Formula 1


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ANOTHER ordinary day for Ricciardo as Miami opens the floodgates, writes PETER COSTER:

IT WAS a circus in Miami long before the victorious Max Verstappen was driven to the Grand Prix podium behind a police motorcycle escort with lights flashing and sirens blaring.

The Red Bull driver was joined on the podium by Ferrari’s Charles Leclerc and Carlos Sainz, all wearing American football helmets.

Third place-getter Sainz didn’t know what to make of it, so he saluted.

He was probably no less puzzled than he was during the post-race interviews by Willy T. Ribbs, the first black American driver to have driven an F1 car (it was a test in a Brabham in Bernie Ecclestone’s team in the mid 1980s). Willy also drove in the Indy 500 in 1991.

A  diversity advocate, the 67-year-old said he knew before he met Lewis Hamilton that “he was the second coming.”

Hamilton, who is the only black driver in Formula One and convinced at least half the F1 drivers to “take the knee” for Black Lives. Matter, is usually first rather than second, although sixth in Miami.

Sergio Perez was fourth and Hamilton’s new teammate this season, George Russell, was fifth.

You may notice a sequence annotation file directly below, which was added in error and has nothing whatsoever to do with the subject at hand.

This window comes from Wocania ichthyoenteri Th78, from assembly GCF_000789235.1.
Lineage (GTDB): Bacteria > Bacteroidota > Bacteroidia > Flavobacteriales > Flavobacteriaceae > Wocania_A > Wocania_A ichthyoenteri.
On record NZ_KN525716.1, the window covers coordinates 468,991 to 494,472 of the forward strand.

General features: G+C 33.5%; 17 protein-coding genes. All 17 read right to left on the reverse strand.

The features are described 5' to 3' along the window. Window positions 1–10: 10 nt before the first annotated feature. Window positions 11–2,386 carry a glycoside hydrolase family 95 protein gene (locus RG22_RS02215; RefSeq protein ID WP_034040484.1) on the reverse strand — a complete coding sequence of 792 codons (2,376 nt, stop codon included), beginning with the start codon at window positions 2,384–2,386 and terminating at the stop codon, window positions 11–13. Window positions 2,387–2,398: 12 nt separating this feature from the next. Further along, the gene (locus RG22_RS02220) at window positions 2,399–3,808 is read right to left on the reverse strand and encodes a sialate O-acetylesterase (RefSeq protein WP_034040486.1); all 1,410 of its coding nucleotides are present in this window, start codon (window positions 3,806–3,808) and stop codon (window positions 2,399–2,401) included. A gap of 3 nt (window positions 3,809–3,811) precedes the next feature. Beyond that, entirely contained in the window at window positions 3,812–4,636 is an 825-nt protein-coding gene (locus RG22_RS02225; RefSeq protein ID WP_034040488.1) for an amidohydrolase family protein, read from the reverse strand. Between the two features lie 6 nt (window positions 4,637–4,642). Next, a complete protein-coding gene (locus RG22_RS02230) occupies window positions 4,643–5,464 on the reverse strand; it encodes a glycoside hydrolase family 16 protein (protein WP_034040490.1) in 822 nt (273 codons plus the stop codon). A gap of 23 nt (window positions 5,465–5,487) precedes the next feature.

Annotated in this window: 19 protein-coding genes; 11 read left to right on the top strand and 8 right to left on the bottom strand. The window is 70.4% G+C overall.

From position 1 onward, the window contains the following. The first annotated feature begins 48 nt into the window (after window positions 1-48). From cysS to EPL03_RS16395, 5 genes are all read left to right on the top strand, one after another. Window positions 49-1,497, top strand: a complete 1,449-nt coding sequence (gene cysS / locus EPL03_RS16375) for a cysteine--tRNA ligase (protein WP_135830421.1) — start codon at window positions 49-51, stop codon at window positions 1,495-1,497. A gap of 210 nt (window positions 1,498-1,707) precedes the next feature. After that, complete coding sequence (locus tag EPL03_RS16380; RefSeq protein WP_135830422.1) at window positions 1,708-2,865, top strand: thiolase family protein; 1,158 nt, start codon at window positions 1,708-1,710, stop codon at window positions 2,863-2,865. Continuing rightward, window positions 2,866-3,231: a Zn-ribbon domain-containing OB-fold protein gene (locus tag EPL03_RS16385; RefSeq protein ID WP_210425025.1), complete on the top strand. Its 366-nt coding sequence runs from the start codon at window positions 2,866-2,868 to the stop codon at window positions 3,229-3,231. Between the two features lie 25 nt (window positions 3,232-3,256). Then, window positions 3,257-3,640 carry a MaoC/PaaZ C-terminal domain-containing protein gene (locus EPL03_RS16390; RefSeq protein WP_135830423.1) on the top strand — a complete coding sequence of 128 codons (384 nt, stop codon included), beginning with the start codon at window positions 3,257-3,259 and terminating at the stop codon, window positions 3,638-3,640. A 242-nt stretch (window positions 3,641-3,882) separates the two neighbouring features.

But back to the three-ring circus.

It seemed as if thousands were on the track as commentator Martin Brundle on his pit walk said the floodgates had opened.

Brundle tried to talk to celebrities he didn’t know. “Who are you?” he said to rappers and wannabes, such as a basketball star he thought was an American footballer. They all tend to be tall. Brundle, a former F1 driver, was a metre shorter. Social media loved it. They thought it was kinda quirky.

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Many in the grandstands had a tear in their eye and held hand over heart as a little guy with a big voice belted out the Star Spangled Banner.

Some on social media thought the Americanisation of the race was “cringeworthy,” but F1 owner Liberty Media would have been delighted.

The Americans love a show, even if they don’t know very much about it and the hype is building for the second Grand Prix in the United States this year at the Circuit of the Americas in Austin, Texas on October 23.

Las Vegas will host a Grand Prix next season making it three GPs in the land of the free and the home of the brave.